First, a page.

It’s a good sign when you can really relate to the characters whose life you’re writing. Billy Bob, Betty Sue, Big Ray, Bambi and Tommy Lee weren’t just names on a paper to me – I developed more of an interest in them than I do in most people I meet. I did research to determine where they lived, where they went to school, where they hung out as part of their social life and so on. Their lives seemed to me an inexhaustible source of material and I started wondering if this novel would ever reach its end, with me coming up with new ideas all the time as I was writing. 130,000 words might not seem an enormous amount, but then again I’m not verbose like for example Stephen King – I prefer whatever I do to be minimalistic and concise. My perfectionism demanded that every paragraph or even every sentence was imbued with power and carried its own weight, whether through traditional comedy or at least through shock. I demanded that the prose be melodic and the narrative as a whole leave the reader with an overwhelming sensation. Hopefully this is evident in the final product and that this will never be dismissed as “pulp” or something of that sort. Though the theme chosen might seem a cheap way of getting across, I would never drag someone in without having material worth the reader’s time. I could never see myself treating creative writing or academic work as some sort of an assembly line where you just mass-produce whatever will sell. No matter how financially rewarding it may be – that just wouldn’t be me.

The present

So as stated, I’m now sitting here with finished manuscript and cover. The tasks I’ve got left are sending in the files to Amazon, and setting up the social media needed. Apart from this website and the blog I’m currently writing, there will probably be a Facebook page as well. The website will include samples of the book and some other stuff, haven’t finalized the decision on just what yet. Actually going ahead and releasing the work has made me a bit nervous, wondering if everything is as perfect as I want it to be, which is why I got the idea that I should start writing this blog in the meantime. A bit of a post history won’t hurt the blog the day it meets a live audience through me publicizing the book release.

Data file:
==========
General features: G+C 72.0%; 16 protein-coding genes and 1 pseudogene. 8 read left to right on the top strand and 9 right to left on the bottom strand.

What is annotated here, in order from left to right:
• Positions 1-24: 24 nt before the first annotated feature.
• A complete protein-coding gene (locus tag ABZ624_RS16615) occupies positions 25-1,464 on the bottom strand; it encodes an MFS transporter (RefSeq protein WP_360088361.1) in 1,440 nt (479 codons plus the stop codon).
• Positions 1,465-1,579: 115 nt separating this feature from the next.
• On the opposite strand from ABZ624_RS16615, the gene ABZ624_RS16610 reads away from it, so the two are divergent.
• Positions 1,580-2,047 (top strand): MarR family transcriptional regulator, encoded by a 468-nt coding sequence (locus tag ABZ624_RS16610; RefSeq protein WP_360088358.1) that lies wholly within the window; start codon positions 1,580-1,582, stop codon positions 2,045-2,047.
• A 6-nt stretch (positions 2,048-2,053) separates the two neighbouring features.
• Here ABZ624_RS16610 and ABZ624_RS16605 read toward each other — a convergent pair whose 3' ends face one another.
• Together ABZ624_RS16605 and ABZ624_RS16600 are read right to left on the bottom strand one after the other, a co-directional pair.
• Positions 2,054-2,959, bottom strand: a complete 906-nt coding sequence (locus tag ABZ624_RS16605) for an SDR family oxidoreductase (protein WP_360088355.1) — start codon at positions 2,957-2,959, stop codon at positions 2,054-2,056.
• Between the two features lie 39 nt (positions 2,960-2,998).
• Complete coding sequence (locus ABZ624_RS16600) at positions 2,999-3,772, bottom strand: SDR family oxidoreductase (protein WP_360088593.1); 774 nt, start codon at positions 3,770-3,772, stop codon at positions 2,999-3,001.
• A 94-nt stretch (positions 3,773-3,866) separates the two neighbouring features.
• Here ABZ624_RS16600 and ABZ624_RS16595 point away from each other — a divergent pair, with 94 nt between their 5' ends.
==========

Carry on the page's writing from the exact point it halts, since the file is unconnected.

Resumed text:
The work that’s left to make an actual release possible is that I write out a description of the book for the Amazon page, as well as an “about the author” section to include at the end of the book. That last task has had me experience a bit of indecision, though. Will I try to present myself as a pretty square guy who’s written a rad work, or will I share more about my life to paint a more fascinating picture, but in the process risking disseminating information that might land well with everyone? What’s become very evident from the self-publication of my last book is that I’m in desperate need of name recognition, and I’m not likely to get it without creating an interest in me as a person. Which is a bit annoying to me, since I prefer to be a loner and not actually interact with anyone.

Well, this post is long enough by now and I should perhaps continue this navel-gazing tomorrow. But before I hit the sack, I should get to it at least writing a little on my author portrait.